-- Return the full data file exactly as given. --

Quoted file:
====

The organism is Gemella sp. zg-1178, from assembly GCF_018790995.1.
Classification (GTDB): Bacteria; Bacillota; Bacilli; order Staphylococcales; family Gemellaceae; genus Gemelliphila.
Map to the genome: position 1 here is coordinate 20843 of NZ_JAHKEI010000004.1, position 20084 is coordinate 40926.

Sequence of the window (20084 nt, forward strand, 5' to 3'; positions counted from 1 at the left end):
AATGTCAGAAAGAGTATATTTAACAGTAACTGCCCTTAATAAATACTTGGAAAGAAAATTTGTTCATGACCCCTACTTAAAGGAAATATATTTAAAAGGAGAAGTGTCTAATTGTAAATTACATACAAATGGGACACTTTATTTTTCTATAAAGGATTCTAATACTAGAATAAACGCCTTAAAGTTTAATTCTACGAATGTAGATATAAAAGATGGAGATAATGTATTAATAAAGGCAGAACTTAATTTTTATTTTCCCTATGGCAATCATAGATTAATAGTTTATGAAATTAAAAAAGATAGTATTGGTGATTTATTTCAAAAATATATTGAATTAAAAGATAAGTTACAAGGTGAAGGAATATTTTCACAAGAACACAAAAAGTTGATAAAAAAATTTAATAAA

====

The organism is Gemella sp. zg-1178, from assembly GCF_018790995.1.
Classification (GTDB): Bacteria; Bacillota; Bacilli; order Staphylococcales; family Gemellaceae; genus Gemelliphila.
Map to the genome: position 1 here is coordinate 20843 of NZ_JAHKEI010000004.1, position 20084 is coordinate 40926.

Sequence of the window (20084 nt, forward strand, 5' to 3'; positions counted from 1 at the left end):
AATGTCAGAAAGAGTATATTTAACAGTAACTGCCCTTAATAAATACTTGGAAAGAAAATTTGTTCATGACCCCTACTTAAAGGAAATATATTTAAAAGGAGAAGTGTCTAATTGTAAATTACATACAAATGGGACACTTTATTTTTCTATAAAGGATTCTAATACTAGAATAAACGCCTTAAAGTTTAATTCTACGAATGTAGATATAAAAGATGGAGATAATGTATTAATAAAGGCAGAACTTAATTTTTATTTTCCCTATGGCAATCATAGATTAATAGTTTATGAAATTAAAAAAGATAGTATTGGTGATTTATTTCAAAAATATATTGAATTAAAAGATAAGTTACAAGGTGAAGGAATATTTTCACAAGAACACAAAAAGTTGATAAAAAAATTTAATAAA